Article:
The new polyethylene-covered plastic-coated city park in Clayton, California

by James K. Sayre

No more nasty earthworms or any other creepy-crawly things in the soil of the new Grove Park in Clayton, California. No more Robins, Sparrows, Pigeons or other birds in the new Grove Park in Clayton, California. No Dandelions need apply to grow in the new Grove Park in Clayton, California.

The Clayton City Council has decided to cover most of their new one-acre downtown park with a thick layer of plastic: green-colored grass-like polyethylene, and its lubricated with silicone, too...

Is it polyurethane? No. Is it polyvinyl chloride (PVC)? No. It's polyethylene, a new life-like green plastic grass mat that will cover almost an acre of ground in the Grove Park, Clayton, California.

The City of Clayton, located in central Contra Costa County in the San Francisco Bay Area in northern California, has prided itself as being an "oasis" from the nearby suburban and urban excesses... The Clayton City home page, has a link to a Contra Costa Times newspaper article that described Clayton as an "oasis." No more, with their new plastic covered city park, they will be right up on the cutting edge of degrading the natural environment to save a few bucks on mowing a park's grass...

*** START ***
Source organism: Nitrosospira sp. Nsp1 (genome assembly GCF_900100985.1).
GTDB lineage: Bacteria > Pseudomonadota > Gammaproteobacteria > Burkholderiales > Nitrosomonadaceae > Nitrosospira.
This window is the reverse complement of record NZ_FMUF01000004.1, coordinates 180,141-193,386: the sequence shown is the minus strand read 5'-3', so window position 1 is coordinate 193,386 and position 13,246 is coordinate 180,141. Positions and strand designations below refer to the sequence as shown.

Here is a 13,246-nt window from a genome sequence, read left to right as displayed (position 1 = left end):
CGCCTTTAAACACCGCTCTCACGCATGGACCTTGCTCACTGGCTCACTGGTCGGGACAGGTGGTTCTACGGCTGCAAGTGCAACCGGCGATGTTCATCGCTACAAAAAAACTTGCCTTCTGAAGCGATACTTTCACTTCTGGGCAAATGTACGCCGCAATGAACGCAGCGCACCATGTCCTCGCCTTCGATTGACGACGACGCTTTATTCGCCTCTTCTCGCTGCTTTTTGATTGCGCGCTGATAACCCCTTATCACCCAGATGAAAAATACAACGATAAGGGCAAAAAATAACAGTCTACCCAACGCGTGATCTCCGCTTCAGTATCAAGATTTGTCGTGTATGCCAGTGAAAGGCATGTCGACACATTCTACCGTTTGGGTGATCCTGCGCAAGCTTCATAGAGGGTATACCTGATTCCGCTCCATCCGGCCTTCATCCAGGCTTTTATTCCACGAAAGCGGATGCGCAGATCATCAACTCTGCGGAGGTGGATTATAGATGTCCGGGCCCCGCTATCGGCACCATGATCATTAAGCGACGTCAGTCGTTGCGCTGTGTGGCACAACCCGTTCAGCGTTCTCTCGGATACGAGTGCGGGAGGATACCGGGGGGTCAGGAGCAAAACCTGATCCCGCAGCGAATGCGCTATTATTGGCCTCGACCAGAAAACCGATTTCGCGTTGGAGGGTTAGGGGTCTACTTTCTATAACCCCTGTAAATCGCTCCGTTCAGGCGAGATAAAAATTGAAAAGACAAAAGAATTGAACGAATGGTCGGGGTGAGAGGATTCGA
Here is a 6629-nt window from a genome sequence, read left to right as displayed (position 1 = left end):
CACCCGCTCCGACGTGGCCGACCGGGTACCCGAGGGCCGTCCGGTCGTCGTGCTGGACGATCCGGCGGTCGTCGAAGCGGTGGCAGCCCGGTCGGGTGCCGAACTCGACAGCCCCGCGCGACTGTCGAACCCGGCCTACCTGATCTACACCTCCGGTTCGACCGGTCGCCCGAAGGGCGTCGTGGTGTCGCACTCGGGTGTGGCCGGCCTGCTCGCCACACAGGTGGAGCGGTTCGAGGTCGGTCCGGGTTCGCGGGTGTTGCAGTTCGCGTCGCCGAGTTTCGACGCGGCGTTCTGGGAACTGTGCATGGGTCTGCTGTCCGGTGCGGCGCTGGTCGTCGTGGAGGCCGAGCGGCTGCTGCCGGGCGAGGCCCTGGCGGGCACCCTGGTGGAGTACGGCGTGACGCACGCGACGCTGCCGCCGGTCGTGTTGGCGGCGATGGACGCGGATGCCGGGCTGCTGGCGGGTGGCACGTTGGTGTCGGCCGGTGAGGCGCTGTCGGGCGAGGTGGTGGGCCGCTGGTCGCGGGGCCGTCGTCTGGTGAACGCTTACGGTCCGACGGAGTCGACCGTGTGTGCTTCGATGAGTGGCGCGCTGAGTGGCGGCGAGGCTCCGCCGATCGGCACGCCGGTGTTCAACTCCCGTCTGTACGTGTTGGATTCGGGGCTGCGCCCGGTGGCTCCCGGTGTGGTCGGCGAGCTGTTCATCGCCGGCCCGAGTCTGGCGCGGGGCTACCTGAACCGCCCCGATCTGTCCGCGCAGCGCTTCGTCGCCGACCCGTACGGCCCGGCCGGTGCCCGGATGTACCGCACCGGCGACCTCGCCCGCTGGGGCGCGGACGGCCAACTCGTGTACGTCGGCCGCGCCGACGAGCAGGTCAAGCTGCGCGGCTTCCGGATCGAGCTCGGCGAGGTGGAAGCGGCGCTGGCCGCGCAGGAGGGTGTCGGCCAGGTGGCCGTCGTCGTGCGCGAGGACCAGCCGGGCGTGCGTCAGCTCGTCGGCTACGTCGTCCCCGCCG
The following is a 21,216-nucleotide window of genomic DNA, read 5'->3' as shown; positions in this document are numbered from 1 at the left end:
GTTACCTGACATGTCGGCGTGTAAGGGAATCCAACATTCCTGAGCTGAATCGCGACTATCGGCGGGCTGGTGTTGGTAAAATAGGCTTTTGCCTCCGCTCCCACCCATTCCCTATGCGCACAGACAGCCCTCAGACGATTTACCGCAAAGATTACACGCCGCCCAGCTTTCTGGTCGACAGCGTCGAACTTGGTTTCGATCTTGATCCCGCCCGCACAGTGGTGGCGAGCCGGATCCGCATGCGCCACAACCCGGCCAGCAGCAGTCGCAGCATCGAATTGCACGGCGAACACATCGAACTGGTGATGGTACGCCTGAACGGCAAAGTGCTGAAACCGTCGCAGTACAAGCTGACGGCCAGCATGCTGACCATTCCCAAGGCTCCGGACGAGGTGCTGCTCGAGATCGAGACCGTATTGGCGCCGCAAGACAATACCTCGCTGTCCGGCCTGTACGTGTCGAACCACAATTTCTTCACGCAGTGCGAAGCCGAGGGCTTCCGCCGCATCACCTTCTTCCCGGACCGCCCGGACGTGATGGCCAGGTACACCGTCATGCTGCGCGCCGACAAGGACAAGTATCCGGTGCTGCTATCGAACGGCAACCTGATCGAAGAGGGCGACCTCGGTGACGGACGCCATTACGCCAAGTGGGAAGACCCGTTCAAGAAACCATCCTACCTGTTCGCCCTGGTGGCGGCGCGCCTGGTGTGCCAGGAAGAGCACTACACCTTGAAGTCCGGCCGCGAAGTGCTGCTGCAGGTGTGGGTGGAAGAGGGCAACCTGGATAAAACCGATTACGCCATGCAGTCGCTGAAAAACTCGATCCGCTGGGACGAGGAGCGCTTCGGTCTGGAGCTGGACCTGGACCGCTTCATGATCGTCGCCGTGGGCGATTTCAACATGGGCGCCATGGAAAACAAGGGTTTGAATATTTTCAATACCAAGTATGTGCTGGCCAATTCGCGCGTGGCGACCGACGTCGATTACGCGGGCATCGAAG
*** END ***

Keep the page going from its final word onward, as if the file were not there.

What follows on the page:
Perhaps the Clayton City Council should reread Section V: Community Design Element on their website. Objective 2: To maintain landscape and natural vegetation found in Clayton as a means to provide greenery, open spaces, development buffer and rural atmosphere. Somehow, covering most of a new park with polyethylene plastic sheeting will not fulfill any of these listed objectives in my mind.

A plastic covered city park will have 100% rain runoff, with not a drop soaking into the ground.

Clayton is a small upscale community of about ten thousand residents, with house prices ranging from five hundred thousand dollars to over one million dollars. Surely they can pony up the money to maintain a traditional city park with actual natural real grass growing in it, with earthworms, creepy-crawlies, robins, sparrows, and a few dandelions living there.





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Web page last updated on 4 March 2007.